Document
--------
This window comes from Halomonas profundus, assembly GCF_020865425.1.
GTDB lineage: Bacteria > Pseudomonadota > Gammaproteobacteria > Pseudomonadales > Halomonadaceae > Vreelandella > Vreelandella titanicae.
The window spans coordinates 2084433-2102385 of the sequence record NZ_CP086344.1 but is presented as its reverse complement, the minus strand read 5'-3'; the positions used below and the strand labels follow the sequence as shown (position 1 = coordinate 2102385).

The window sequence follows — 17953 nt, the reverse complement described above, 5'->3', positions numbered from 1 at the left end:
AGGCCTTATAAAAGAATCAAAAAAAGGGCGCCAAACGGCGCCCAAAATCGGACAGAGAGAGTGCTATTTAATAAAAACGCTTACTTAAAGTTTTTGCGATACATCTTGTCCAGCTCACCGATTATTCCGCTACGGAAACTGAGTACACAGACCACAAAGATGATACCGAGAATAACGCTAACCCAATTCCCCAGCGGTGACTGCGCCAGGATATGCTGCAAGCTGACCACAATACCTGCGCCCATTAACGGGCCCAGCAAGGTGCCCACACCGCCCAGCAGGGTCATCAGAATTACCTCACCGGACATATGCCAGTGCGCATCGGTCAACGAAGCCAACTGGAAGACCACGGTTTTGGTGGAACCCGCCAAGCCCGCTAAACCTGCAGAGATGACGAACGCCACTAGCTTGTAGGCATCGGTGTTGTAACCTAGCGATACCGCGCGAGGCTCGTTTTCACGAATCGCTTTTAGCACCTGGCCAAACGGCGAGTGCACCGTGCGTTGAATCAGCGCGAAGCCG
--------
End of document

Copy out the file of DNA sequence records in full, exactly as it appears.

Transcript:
This window comes from Halomonas profundus, assembly GCF_020865425.1.
GTDB lineage: Bacteria > Pseudomonadota > Gammaproteobacteria > Pseudomonadales > Halomonadaceae > Vreelandella > Vreelandella titanicae.
The window spans coordinates 2084433-2102385 of the sequence record NZ_CP086344.1 but is presented as its reverse complement, the minus strand read 5'-3'; the positions used below and the strand labels follow the sequence as shown (position 1 = coordinate 2102385).

The window sequence follows — 17953 nt, the reverse complement described above, 5'->3', positions numbered from 1 at the left end:
AGGCCTTATAAAAGAATCAAAAAAAGGGCGCCAAACGGCGCCCAAAATCGGACAGAGAGAGTGCTATTTAATAAAAACGCTTACTTAAAGTTTTTGCGATACATCTTGTCCAGCTCACCGATTATTCCGCTACGGAAACTGAGTACACAGACCACAAAGATGATACCGAGAATAACGCTAACCCAATTCCCCAGCGGTGACTGCGCCAGGATATGCTGCAAGCTGACCACAATACCTGCGCCCATTAACGGGCCCAGCAAGGTGCCCACACCGCCCAGCAGGGTCATCAGAATTACCTCACCGGACATATGCCAGTGCGCATCGGTCAACGAAGCCAACTGGAAGACCACGGTTTTGGTGGAACCCGCCAAGCCCGCTAAACCTGCAGAGATGACGAACGCCACTAGCTTGTAGGCATCGGTGTTGTAACCTAGCGATACCGCGCGAGGCTCGTTTTCACGAATCGCTTTTAGCACCTGGCCAAACGGCGAGTGCACCGTGCGTTGAATCAGCGCGAAGCCG